Why Nations Fail?
I appreciate the opportunity to collaborate with the Spanish-language edition of Newsweek. With this in mind, here is my first contribution that I sent to the magazine that circulates throughout the hemisphere.
Developing nations often encounter obstacles in their road to prosperity. What are they? Outdated educational systems, bureaucracy, corruption, and governments that restrict fundamental freedoms are some of the most important.
I believe that to overcome these and other barriers, a necessary precondition is true cultural change that is based on: education, the creation of companies, and innovation. Over the past 20 years, some Latin American countries have taken important steps on the road to development, but we must always ask ourselves, what can go wrong?
In this regard, Daron Acemoglu and James Robinson in their book "Why Nations Fail" offer us an interesting point of view on development, or the lack thereof.
I clearly disagree with some of the biased statements about Mexico, including an unfair comparison between Nogales, Sonora and Nogales, Arizona, as well as the comparison between Bill Gates with Carlos Slim.
Specifically, the book affirms that Slim’s fortune cannot be attributed to innovation but rather only to monopoly power, while for Bill Gates the former is the case. I think I see a certain amount of hypocrisy here, since worldwide there has been a discussion precisely on the issue of the monopoly power of Microsoft in the market for PC operating systems, a market worth many billions of dollars.
The privatization of Telmex, a giant state monopoly that provided terrible service to users two decades ago, was a good idea that was poorly executed. In my opinion, the privatization of Telmex was transparent, free of corruption, and orderly. Unfortunately, it has not resulted in the best outcome for Mexico because much of the company's monopoly power is still intact. It is a power that we still have to contend with, but which could diminish significantly with the new regulatory policies in the industry.
Nevertheless, I think there are some important lessons in their study. Namely, a country’s economic and political institutions are decisive for its prosperity, or its collapse. The authors note two basic types of such institutions:
- Extractive institutions, which generate privileges for the few with no social benefits;
- Inclusive institutions, which distribute and create positive incentives for a broader range of society.
Acemoglu and Robinson mention the encomienda system (in which the indigenous population toiled in conditions of servitude for the conquistadores), the Spanish colonial model, juche in North Korea, and apartheid as examples of extractive institutions that share centralized, bureaucratic, and authoritarian power structures.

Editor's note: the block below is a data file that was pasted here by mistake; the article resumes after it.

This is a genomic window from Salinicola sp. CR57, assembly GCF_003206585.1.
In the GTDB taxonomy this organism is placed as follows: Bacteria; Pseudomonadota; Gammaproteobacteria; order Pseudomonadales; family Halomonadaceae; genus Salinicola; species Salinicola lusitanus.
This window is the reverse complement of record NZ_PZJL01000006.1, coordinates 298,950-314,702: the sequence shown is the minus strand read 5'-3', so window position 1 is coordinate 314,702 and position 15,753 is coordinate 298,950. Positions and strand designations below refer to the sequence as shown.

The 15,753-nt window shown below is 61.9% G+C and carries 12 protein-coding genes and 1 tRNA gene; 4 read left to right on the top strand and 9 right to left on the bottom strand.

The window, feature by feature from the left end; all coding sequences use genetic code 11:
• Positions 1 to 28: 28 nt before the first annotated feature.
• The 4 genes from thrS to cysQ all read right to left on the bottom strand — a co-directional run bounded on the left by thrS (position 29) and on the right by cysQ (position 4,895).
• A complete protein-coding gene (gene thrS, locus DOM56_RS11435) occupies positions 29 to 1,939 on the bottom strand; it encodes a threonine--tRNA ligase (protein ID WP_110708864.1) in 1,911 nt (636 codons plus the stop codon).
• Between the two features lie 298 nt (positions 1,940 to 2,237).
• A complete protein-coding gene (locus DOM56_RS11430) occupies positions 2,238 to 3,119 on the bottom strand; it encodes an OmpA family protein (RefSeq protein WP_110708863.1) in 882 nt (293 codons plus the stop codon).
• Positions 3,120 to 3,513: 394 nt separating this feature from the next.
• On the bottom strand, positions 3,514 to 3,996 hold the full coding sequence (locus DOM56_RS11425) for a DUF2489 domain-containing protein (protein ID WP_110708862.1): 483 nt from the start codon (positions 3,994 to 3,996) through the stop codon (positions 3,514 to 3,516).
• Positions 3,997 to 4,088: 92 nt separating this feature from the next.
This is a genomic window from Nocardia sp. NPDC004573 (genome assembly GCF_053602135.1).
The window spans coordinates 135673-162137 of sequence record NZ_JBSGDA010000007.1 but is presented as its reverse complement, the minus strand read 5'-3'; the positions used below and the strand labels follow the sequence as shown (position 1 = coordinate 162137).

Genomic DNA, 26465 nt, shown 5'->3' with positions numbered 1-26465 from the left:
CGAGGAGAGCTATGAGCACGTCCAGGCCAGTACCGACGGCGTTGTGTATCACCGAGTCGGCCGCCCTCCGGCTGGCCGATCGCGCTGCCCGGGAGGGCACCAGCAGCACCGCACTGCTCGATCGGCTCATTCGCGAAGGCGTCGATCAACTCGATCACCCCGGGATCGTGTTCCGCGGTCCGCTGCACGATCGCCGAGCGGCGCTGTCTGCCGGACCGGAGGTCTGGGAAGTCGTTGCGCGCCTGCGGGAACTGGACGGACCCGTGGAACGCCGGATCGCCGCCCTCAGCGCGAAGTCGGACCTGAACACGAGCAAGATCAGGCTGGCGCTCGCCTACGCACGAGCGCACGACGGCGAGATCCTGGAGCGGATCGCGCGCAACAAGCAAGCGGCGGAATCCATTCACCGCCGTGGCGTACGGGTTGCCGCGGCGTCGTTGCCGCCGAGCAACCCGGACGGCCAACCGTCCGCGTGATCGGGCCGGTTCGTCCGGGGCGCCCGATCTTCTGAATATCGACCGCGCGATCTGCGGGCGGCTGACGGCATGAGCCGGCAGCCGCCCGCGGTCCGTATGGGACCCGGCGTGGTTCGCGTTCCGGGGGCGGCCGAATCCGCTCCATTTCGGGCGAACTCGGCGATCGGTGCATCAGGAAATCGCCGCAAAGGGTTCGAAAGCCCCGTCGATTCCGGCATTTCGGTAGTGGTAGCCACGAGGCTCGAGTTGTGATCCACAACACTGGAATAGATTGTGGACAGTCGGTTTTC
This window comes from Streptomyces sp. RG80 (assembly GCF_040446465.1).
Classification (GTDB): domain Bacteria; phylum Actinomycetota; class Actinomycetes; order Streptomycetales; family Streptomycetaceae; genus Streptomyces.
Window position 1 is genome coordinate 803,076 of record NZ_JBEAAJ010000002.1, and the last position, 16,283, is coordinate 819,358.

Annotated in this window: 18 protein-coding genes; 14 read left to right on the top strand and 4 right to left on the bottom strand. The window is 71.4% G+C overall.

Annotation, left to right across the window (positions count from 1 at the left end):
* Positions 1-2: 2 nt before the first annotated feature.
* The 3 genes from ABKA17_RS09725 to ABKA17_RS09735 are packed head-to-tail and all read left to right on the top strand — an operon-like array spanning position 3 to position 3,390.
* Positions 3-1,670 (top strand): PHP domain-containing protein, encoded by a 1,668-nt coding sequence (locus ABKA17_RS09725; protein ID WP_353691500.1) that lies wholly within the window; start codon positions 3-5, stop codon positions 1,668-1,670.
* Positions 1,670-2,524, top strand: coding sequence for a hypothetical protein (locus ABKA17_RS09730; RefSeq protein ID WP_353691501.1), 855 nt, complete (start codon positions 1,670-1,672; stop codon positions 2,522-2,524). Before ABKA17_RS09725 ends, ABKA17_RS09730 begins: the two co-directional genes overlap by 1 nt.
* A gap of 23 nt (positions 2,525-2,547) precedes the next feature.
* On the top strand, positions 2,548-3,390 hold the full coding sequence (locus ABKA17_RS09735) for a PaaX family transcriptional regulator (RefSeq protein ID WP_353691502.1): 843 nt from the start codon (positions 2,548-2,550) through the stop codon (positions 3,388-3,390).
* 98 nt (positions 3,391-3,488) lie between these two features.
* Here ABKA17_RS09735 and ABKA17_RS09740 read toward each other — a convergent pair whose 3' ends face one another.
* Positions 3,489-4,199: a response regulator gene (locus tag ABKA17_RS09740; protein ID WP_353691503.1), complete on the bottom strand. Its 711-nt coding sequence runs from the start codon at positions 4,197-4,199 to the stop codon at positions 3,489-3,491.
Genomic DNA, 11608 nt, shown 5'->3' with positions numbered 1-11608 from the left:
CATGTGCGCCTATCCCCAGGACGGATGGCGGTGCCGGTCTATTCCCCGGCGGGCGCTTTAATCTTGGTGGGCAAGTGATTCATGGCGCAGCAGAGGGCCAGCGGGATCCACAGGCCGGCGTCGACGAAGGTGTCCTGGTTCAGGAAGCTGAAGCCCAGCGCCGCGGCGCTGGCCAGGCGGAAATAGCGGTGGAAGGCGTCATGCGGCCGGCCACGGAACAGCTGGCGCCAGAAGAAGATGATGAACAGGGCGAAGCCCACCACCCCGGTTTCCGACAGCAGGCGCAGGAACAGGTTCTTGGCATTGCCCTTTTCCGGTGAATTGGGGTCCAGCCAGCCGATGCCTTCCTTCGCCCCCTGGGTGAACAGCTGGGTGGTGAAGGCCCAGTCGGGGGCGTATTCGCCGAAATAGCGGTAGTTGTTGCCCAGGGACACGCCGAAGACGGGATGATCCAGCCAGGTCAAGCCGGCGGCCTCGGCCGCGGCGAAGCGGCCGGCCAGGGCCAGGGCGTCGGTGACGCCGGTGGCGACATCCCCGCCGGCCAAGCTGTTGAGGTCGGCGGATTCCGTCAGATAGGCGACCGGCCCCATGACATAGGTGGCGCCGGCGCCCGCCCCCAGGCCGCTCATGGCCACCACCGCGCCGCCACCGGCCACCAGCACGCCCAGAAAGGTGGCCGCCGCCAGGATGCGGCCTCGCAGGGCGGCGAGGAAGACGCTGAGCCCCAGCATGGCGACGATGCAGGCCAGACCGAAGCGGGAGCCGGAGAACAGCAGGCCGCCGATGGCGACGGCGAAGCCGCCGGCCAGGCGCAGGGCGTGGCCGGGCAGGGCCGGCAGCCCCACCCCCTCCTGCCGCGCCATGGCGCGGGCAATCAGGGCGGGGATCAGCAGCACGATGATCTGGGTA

Extractive institutions destroy wealth and distribute power among a small elite. Their existence is based on aversion to change and in this sense they are totally conservative.
These institutions are totally at odds with a key concept coined by Joseph Schumpeter: creative destruction, which occurs when innovation and technological advancement replace the old with the new and create political changes, transformative ideas, freedom, and development.
The historical example of transformation that they most clearly point to is known as the Glorious Revolution (England, 1688), which limited the authority of the king, increased the powers of Parliament, broke the monopolies of the crown, and abolished many taxes.
According to this book, the creation of a freer and more pluralistic society and the establishment of open economic institutions was the origin of the Industrial Revolution, from which we all benefited.
The competitive nature of inclusive institutions favors technological progress, business expansion, investment, and the efficient use of individuals’ creative capacities. It is no coincidence that the processes of industrialization and technological change go hand in hand with the creation of these types of institutions.
Although I do not agree with all the conclusions of this book, I haven’t the slightest doubt that in Mexico we need to build open institutions and put an end to the extractive institutions that have done us so much harm. A good energy reform would only be a first step in this direction.
It is clear that nations fail when their economic and political disparities prevent the well-being and prosperity of their citizens, when institutions become straightjackets, and when authoritarianism stifles innovation and limits individuals’ freedom. I have now come to the conclusion that excessive public spending and the relentless increases in taxes are also causes of the collapse of nations.
Cultural change and our eventual transition to development depend on our active participation as citizens. To avoid the collapse and achieve our nation’s prosperity, we must think and act, imagine a better future, and then find a way to achieve it.